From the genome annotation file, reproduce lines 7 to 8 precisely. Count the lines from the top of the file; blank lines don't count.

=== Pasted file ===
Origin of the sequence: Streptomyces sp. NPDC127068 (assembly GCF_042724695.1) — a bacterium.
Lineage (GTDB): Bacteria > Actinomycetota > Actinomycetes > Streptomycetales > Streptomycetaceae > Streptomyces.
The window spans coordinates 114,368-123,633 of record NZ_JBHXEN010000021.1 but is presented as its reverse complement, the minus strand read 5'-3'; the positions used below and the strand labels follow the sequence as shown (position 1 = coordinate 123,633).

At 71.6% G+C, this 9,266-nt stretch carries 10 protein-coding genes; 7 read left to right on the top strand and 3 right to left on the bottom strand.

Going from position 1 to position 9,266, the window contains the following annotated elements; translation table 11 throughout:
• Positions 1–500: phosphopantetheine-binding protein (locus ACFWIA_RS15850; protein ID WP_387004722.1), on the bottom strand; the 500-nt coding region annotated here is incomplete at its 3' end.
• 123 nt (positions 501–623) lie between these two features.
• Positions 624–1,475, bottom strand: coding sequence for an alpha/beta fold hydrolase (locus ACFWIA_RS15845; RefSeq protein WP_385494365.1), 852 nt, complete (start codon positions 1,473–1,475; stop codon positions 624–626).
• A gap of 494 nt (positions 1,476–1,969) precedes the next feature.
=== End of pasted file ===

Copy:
• 123 nt (positions 501–623) lie between these two features.
• Positions 624–1,475, bottom strand: coding sequence for an alpha/beta fold hydrolase (locus ACFWIA_RS15845; RefSeq protein WP_385494365.1), 852 nt, complete (start codon positions 1,473–1,475; stop codon positions 624–626).